| FLYBY ALERT! Space shuttle Discovery launched on May 31st. Get your flyby alerts from Space Weather PHONE || || |
DOUBLE FLYBY ALERT: This morning at 7:42 EDT, space shuttle Discovery undocked from the International Space Station (ISS), setting the stage for a rare sky watching event. Tonight many people will be able to see the two spaceships gliding among the stars as side-by-side points of light. Check our Satellite Tracker to see if your hometown is favored with a flyby.
VENUS EMERGES: On June 9th, Venus passed behind the sun, an event astronomers call "superior conjunction," and now it is emerging again. A coronagraph onboard the Solar and Heliospheric Observatory (SOHO) has caught first sight of the planet, post-conjunction:
A coronagraph is a device that uses an opaque paddle to block the glare of the sun, producing an artificial eclipse. This allows SOHO to see stars, planets and comets blindingly-close to the edge of the sun. Human eyes have no such blocking mechanism, so we won't be able to observe Venus until late July when the planet has substantially distanced itself from the sun. At that time, Venus will appear in the sunset sky as a bright and silvery evening star. Thank you, SOHO, for the preview!
MARSWORM: What digs and squiggles through the ground on Mars? It would have to be a Marsworm:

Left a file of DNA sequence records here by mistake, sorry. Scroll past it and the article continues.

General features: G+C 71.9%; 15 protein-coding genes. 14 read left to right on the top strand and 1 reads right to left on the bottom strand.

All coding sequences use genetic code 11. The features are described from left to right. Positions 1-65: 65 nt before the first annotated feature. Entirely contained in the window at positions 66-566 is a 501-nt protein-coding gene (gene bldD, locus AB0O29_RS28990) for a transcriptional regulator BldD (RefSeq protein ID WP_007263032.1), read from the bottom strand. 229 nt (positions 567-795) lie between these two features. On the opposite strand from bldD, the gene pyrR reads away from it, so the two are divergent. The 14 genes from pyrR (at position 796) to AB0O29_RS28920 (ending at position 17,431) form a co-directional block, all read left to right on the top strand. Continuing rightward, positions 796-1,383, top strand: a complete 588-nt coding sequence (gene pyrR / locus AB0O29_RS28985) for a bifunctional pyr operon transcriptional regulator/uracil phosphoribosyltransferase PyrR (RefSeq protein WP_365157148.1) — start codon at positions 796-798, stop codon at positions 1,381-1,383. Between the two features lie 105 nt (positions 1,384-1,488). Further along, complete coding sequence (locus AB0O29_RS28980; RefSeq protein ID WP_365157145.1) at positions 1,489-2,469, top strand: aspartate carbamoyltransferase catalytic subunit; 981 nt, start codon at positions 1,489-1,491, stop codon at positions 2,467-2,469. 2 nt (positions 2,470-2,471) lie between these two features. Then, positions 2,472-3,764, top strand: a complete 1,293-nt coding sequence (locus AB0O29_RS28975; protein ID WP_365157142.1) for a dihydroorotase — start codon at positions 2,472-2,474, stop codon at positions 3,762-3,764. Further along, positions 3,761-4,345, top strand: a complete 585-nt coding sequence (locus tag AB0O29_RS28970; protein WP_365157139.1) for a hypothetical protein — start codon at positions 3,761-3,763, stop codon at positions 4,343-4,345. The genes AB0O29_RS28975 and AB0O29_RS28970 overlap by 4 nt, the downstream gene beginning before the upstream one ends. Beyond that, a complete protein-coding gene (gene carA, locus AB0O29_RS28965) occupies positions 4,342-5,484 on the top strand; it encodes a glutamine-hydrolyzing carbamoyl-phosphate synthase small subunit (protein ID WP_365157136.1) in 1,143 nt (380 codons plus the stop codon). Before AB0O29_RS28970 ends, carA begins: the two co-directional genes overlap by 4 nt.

Not really. It may look like a worm, but the segmented object at the foot of NASA's Phoenix Mars Lander is actually a metal spring. It sprung loose and fell to the ground when Phoenix's robotic arm unfurled shortly after landing. The spring is no longer an essential component; it was part of a mechanism holding the arm's biobarrier in place during the voyage from Earth to Mars. Now that the biobarrier has been unpeeled, allowing the sterile arm to move freely, the spring is no longer required and the ground is a fine place for it. Meanwhile, the only thing digging on Mars appears to be Phoenix itself: updates.
3D BONUS: Put on your 3D glasses and take a closer look at the masquerading spring. Pat Vantuyne of Belgium created the anaglyph by combining right- and left-eye images from Phoenix's stereo camera. more anaglyphs: Arctic Vista, Mars Yeti, One small step..., Vines, Scoop Two.
May 2008 Aurora Gallery
[Aurora Alerts] [Night-sky Cameras]